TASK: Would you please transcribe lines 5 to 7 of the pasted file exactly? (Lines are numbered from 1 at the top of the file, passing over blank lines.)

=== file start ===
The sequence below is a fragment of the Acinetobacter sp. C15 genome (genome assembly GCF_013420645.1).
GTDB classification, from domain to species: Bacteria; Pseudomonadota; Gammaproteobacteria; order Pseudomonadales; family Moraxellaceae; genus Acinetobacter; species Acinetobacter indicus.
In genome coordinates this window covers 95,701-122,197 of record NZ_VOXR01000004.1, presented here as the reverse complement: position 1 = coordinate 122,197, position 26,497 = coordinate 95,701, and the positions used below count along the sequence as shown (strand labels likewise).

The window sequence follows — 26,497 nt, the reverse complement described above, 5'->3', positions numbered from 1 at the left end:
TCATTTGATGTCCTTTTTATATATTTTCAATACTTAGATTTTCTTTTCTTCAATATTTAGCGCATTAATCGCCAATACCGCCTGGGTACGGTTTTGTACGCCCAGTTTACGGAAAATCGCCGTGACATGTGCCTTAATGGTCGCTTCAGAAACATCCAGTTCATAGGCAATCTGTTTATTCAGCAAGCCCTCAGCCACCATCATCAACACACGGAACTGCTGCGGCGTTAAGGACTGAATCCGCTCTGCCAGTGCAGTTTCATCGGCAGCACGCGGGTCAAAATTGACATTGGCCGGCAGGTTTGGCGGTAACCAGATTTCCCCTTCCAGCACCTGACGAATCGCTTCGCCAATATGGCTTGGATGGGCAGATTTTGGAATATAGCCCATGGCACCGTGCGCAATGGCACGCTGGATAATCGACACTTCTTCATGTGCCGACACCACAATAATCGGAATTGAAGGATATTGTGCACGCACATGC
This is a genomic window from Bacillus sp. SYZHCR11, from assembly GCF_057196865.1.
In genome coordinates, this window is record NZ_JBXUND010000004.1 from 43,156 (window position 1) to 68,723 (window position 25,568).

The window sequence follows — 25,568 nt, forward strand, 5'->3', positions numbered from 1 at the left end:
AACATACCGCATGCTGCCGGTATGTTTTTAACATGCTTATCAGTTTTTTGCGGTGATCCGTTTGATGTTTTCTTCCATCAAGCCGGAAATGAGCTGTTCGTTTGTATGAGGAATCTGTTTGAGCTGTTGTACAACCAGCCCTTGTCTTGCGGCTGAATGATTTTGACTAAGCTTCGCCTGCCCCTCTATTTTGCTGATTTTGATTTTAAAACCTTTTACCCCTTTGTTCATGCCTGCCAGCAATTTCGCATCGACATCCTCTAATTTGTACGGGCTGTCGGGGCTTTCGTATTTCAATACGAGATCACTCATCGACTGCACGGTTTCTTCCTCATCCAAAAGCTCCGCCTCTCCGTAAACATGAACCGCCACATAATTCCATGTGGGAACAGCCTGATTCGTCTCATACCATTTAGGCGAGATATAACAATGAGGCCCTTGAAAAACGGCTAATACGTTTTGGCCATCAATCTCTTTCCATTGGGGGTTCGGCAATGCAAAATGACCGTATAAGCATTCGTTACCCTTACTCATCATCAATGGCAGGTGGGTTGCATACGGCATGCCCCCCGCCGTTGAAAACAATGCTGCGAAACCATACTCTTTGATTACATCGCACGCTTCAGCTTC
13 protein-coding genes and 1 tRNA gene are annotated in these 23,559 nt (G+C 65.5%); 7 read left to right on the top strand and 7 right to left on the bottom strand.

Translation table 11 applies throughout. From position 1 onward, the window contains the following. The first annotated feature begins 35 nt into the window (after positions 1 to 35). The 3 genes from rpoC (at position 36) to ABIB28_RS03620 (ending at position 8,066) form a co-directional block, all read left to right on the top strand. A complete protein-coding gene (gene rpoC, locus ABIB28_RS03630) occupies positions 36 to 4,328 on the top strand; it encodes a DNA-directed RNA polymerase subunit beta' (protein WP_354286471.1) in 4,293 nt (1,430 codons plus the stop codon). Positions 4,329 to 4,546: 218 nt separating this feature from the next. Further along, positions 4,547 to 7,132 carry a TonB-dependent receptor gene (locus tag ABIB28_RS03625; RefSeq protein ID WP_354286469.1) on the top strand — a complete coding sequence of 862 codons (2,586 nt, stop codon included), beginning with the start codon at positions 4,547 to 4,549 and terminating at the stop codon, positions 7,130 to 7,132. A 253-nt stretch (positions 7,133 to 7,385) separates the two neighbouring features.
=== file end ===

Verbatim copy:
TCATTTGATGTCCTTTTTATATATTTTCAATACTTAGATTTTCTTTTCTTCAATATTTAGCGCATTAATCGCCAATACCGCCTGGGTACGGTTTTGTACGCCCAGTTTACGGAAAATCGCCGTGACATGTGCCTTAATGGTCGCTTCAGAAACATCCAGTTCATAGGCAATCTGTTTATTCAGCAAGCCCTCAGCCACCATCATCAACACACGGAACTGCTGCGGCGTTAAGGACTGAATCCGCTCTGCCAGTGCAGTTTCATCGGCAGCACGCGGGTCAAAATTGACATTGGCCGGCAGGTTTGGCGGTAACCAGATTTCCCCTTCCAGCACCTGACGAATCGCTTCGCCAATATGGCTTGGATGGGCAGATTTTGGAATATAGCCCATGGCACCGTGCGCAATGGCACGCTGGATAATCGACACTTCTTCATGTGCCGACACCACAATAATCGGAATTGAAGGATATTGTGCACGCACATGC
This is a genomic window from Bacillus sp. SYZHCR11, from assembly GCF_057196865.1.
In genome coordinates, this window is record NZ_JBXUND010000004.1 from 43,156 (window position 1) to 68,723 (window position 25,568).